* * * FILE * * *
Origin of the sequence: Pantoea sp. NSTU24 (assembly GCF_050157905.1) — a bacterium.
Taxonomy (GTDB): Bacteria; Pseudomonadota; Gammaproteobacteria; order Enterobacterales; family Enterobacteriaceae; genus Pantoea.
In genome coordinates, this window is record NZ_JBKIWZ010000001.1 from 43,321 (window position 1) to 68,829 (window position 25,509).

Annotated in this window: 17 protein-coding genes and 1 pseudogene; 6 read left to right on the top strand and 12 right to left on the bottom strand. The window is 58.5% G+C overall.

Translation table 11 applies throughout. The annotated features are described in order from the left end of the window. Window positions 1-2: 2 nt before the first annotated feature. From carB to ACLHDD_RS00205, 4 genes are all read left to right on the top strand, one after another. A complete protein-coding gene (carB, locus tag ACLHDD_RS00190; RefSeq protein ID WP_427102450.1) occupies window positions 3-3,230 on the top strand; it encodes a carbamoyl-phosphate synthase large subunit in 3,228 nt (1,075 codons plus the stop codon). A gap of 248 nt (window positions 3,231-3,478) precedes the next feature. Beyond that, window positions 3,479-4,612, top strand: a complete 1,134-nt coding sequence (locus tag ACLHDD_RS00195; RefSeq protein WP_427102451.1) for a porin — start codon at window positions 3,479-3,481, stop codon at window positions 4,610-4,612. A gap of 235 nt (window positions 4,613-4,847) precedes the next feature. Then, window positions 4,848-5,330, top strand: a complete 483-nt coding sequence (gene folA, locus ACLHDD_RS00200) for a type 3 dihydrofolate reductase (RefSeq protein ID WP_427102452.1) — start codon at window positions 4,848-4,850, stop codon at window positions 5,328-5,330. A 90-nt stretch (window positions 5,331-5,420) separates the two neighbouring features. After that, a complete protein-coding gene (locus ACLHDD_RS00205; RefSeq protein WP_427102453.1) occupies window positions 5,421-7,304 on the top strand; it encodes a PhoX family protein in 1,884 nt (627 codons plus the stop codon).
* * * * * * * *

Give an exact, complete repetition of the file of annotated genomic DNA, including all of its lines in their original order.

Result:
Origin of the sequence: Pantoea sp. NSTU24 (assembly GCF_050157905.1) — a bacterium.
Taxonomy (GTDB): Bacteria; Pseudomonadota; Gammaproteobacteria; order Enterobacterales; family Enterobacteriaceae; genus Pantoea.
In genome coordinates, this window is record NZ_JBKIWZ010000001.1 from 43,321 (window position 1) to 68,829 (window position 25,509).

Annotated in this window: 17 protein-coding genes and 1 pseudogene; 6 read left to right on the top strand and 12 right to left on the bottom strand. The window is 58.5% G+C overall.

Translation table 11 applies throughout. The annotated features are described in order from the left end of the window. Window positions 1-2: 2 nt before the first annotated feature. From carB to ACLHDD_RS00205, 4 genes are all read left to right on the top strand, one after another. A complete protein-coding gene (carB, locus tag ACLHDD_RS00190; RefSeq protein ID WP_427102450.1) occupies window positions 3-3,230 on the top strand; it encodes a carbamoyl-phosphate synthase large subunit in 3,228 nt (1,075 codons plus the stop codon). A gap of 248 nt (window positions 3,231-3,478) precedes the next feature. Beyond that, window positions 3,479-4,612, top strand: a complete 1,134-nt coding sequence (locus tag ACLHDD_RS00195; RefSeq protein WP_427102451.1) for a porin — start codon at window positions 3,479-3,481, stop codon at window positions 4,610-4,612. A gap of 235 nt (window positions 4,613-4,847) precedes the next feature. Then, window positions 4,848-5,330, top strand: a complete 483-nt coding sequence (gene folA, locus ACLHDD_RS00200) for a type 3 dihydrofolate reductase (RefSeq protein ID WP_427102452.1) — start codon at window positions 4,848-4,850, stop codon at window positions 5,328-5,330. A 90-nt stretch (window positions 5,331-5,420) separates the two neighbouring features. After that, a complete protein-coding gene (locus ACLHDD_RS00205; RefSeq protein WP_427102453.1) occupies window positions 5,421-7,304 on the top strand; it encodes a PhoX family protein in 1,884 nt (627 codons plus the stop codon).